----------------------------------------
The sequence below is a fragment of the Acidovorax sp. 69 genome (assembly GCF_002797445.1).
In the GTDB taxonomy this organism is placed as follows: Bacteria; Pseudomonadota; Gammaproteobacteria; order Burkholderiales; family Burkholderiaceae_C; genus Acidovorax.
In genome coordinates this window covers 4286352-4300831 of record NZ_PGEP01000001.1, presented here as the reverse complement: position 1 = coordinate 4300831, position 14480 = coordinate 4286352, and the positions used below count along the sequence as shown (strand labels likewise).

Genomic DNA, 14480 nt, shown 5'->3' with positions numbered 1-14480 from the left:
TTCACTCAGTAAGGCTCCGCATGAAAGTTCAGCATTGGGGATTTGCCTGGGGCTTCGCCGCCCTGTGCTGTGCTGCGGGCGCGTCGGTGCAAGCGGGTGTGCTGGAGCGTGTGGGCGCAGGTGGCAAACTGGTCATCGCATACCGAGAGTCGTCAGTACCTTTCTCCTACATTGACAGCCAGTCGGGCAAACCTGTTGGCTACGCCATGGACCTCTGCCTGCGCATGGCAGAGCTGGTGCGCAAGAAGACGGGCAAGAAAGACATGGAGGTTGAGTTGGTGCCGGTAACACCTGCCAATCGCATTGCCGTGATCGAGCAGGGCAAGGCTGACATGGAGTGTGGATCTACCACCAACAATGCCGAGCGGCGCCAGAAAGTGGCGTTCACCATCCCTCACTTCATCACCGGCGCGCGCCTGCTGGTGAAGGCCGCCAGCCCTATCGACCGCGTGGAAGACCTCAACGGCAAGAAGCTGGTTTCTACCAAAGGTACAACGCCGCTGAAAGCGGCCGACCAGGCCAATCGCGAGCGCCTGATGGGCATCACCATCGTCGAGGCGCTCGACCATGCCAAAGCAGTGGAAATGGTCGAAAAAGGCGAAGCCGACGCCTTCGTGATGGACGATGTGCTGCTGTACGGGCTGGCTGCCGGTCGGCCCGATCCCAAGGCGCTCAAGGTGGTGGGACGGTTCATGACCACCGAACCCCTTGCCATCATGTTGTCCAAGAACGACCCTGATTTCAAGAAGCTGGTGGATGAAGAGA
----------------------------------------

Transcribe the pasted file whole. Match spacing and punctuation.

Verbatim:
The sequence below is a fragment of the Acidovorax sp. 69 genome (assembly GCF_002797445.1).
In the GTDB taxonomy this organism is placed as follows: Bacteria; Pseudomonadota; Gammaproteobacteria; order Burkholderiales; family Burkholderiaceae_C; genus Acidovorax.
In genome coordinates this window covers 4286352-4300831 of record NZ_PGEP01000001.1, presented here as the reverse complement: position 1 = coordinate 4300831, position 14480 = coordinate 4286352, and the positions used below count along the sequence as shown (strand labels likewise).

Genomic DNA, 14480 nt, shown 5'->3' with positions numbered 1-14480 from the left:
TTCACTCAGTAAGGCTCCGCATGAAAGTTCAGCATTGGGGATTTGCCTGGGGCTTCGCCGCCCTGTGCTGTGCTGCGGGCGCGTCGGTGCAAGCGGGTGTGCTGGAGCGTGTGGGCGCAGGTGGCAAACTGGTCATCGCATACCGAGAGTCGTCAGTACCTTTCTCCTACATTGACAGCCAGTCGGGCAAACCTGTTGGCTACGCCATGGACCTCTGCCTGCGCATGGCAGAGCTGGTGCGCAAGAAGACGGGCAAGAAAGACATGGAGGTTGAGTTGGTGCCGGTAACACCTGCCAATCGCATTGCCGTGATCGAGCAGGGCAAGGCTGACATGGAGTGTGGATCTACCACCAACAATGCCGAGCGGCGCCAGAAAGTGGCGTTCACCATCCCTCACTTCATCACCGGCGCGCGCCTGCTGGTGAAGGCCGCCAGCCCTATCGACCGCGTGGAAGACCTCAACGGCAAGAAGCTGGTTTCTACCAAAGGTACAACGCCGCTGAAAGCGGCCGACCAGGCCAATCGCGAGCGCCTGATGGGCATCACCATCGTCGAGGCGCTCGACCATGCCAAAGCAGTGGAAATGGTCGAAAAAGGCGAAGCCGACGCCTTCGTGATGGACGATGTGCTGCTGTACGGGCTGGCTGCCGGTCGGCCCGATCCCAAGGCGCTCAAGGTGGTGGGACGGTTCATGACCACCGAACCCCTTGCCATCATGTTGTCCAAGAACGACCCTGATTTCAAGAAGCTGGTGGATGAAGAGA